Mead is a fermented drink made from honey, water and yeast or bacteria that has been produced for thousands of years. This article discusses the health benefits of mead and also how mead could be beneficial but also poses some potential problems with its consumption.
Mead is one of the oldest alcoholic beverages ever made, and was consumed in cultures around the world for over 4,000 years. It was common during ancient times because it’s produced using honey rather than other fermentable sugars like grapes or barley/wheat which are used to make wine and beer respectively.
Is There Evidence for Suggested Health Benefits of Mead?
In ancient times, mead was associated with good health and vitality. In Greek mythology it’s referred to as “the drink of the gods” given after a fight for enhanced healing abilities.
Mead is still believed today by many to have great benefits for your health including its supposed ability to heal wounds from battle injuries received during fights due largely in part because honey used in making mead has been known since long ago as having medicinal properties that promote fast wound-healing when consumed regularly at certain doses leading scientists now believe this could be attributed mostly if not entirely simply on account of high sugar content which helps prevent bacterial growth.
Honey’s Healing Properties
Research shows that honey has been used throughout the last several centuries to treat a variety of physical ailments. It’s typically consumed orally, or applied topically as a treatment for skin wounds and infections. People claim mead – which is made from honey – possesses these same medicinal properties but this notion lacks substantial evidence.
Gut Health and Probiotics
Mead, the fermented honey drink that has been used for centuries to celebrate life’s special moments can also have a positive impact on your immunity and gut health. Due to its potential probiotic content, it could prevent diseases such as heart disease or cancer. Despite this research, however, there is no specific evidence regarding mead’s effectiveness in preventing chronic illnesses like allergies or gastrointestinal disorders.
In addition, mead’s probiotic content can vary significantly depending on the fermentation process and other ingredients. The alcohol in it may also counteract any potential benefits since excessive drinking has been associated with negative changes to your gut bacteria.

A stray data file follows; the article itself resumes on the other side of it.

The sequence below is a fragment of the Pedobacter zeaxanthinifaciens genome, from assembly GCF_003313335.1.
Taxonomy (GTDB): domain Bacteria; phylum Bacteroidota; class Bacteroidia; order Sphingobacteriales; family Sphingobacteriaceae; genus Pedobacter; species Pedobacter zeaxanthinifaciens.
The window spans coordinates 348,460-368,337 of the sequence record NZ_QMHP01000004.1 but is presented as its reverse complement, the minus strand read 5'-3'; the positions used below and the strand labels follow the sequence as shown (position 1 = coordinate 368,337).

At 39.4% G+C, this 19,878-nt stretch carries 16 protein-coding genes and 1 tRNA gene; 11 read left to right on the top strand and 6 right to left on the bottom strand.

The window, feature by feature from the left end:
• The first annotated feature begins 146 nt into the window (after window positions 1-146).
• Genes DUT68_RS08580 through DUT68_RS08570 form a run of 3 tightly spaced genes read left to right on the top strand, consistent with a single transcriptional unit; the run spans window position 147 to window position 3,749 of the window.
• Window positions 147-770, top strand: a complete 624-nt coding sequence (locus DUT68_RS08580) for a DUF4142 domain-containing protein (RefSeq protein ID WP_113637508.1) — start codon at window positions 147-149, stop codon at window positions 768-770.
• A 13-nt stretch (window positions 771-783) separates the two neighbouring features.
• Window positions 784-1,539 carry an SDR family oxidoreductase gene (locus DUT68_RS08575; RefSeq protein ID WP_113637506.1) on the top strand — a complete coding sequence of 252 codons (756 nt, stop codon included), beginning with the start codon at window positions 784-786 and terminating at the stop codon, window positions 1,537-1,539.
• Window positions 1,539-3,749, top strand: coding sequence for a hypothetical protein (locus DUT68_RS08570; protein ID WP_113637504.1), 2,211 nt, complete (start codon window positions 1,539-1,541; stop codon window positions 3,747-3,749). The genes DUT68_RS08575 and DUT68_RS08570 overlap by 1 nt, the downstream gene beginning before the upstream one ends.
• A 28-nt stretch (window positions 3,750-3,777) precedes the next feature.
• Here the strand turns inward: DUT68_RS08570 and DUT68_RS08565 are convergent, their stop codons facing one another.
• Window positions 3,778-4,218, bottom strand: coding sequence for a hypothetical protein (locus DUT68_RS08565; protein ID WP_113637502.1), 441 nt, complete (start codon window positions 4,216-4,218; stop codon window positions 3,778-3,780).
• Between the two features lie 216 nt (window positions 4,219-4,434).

The Consequences of Excessive Drinking
Many people believe that drinking mead is a good way to promote health benefits of mead, but this may not be the case.
When it comes to alcohol, mead isn’t any safer than wine. Although the ABV of 12–14% is on average in both wines and meads, excessive consumption can lead to serious health effects regardless of what beverage you choose. The American Dietary Guidelines recommend limiting your intake for women or men respectively depending on their body weight. A serving size contains 5 fluid ounces with an ABV ranging from 12-20%.
Mead should be treated like any other alcoholic beverage. It’s good to exercise moderation and limit your intake if you plan to drink it, especially under the assumption that mead is beneficial for health as some people might believe due mostly in part of its high alcohol content.
The drink of choice for many Vikings, mead can be high in calories. Drinking too much could impact your health by increasing blood triglycerides and sugar levels which contribute to obesity and diabetes. Mead contains approximately 7 calories per gram, or 100+ total if you consume one serving alone without any other food.
Mead is a honey-based beverage that has been marketed as offering health benefits of mead. However, science suggests it may do more harm than good and its alcohol content should be enjoyed responsibly.